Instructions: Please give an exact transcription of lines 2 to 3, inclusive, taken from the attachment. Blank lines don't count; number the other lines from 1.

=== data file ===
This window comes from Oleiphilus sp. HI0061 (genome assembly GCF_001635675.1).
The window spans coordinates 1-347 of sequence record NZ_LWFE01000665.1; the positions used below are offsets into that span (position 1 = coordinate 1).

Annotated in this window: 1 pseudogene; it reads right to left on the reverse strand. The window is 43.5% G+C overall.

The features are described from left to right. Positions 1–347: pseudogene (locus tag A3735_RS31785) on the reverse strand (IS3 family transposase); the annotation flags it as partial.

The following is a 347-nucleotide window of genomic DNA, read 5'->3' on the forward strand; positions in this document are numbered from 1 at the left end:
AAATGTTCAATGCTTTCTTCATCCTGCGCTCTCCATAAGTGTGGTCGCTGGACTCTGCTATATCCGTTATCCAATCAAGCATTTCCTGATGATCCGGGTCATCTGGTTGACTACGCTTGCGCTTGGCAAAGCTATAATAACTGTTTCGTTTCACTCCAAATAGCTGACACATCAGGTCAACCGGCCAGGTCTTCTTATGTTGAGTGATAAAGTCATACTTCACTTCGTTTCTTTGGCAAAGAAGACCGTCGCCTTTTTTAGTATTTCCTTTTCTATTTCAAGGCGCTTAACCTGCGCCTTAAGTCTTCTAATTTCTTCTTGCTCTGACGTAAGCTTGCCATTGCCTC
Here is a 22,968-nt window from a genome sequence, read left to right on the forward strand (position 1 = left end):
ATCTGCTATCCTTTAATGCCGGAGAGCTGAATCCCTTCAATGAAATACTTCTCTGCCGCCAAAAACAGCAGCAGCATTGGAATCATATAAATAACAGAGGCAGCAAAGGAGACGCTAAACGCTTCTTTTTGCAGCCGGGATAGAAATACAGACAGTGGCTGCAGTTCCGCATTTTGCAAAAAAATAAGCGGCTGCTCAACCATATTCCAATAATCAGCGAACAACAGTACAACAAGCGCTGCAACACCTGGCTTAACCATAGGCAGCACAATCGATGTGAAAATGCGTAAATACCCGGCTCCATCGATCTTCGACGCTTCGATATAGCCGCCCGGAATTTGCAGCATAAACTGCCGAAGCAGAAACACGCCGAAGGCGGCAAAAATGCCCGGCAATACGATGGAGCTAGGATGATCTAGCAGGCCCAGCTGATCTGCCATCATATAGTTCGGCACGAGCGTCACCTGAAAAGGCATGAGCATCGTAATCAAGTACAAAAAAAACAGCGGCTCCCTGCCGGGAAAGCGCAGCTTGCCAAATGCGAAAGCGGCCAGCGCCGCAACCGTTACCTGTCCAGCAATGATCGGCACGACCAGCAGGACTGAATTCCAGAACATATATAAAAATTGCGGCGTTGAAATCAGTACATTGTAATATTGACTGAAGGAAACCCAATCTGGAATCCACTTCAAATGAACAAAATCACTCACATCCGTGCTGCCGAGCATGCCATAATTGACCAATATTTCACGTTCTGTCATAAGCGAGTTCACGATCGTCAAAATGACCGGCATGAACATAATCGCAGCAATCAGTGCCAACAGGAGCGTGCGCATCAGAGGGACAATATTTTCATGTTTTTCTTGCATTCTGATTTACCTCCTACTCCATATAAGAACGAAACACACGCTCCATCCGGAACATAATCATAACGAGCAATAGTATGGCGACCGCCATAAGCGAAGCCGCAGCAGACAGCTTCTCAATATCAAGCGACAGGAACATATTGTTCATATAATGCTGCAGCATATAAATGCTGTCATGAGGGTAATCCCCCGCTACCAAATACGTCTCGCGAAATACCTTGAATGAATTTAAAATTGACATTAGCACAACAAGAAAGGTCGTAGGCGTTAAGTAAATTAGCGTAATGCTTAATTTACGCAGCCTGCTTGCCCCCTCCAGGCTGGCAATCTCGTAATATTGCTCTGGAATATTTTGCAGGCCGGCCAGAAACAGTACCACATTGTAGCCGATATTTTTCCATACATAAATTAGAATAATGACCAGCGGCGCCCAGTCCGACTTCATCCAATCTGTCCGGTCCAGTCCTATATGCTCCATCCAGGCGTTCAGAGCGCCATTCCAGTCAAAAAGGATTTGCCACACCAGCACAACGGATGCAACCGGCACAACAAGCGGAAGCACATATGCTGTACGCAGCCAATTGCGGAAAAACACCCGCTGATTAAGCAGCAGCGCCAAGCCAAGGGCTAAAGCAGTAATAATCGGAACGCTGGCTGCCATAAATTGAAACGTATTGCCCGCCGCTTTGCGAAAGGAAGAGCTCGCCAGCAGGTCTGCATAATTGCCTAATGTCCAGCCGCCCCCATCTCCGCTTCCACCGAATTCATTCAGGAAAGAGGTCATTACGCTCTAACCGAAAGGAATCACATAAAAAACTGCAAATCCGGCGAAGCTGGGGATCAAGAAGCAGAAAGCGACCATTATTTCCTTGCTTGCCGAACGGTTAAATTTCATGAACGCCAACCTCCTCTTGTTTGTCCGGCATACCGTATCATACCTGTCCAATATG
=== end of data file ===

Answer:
The window spans coordinates 1-347 of sequence record NZ_LWFE01000665.1; the positions used below are offsets into that span (position 1 = coordinate 1).

Annotated in this window: 1 pseudogene; it reads right to left on the reverse strand. The window is 43.5% G+C overall.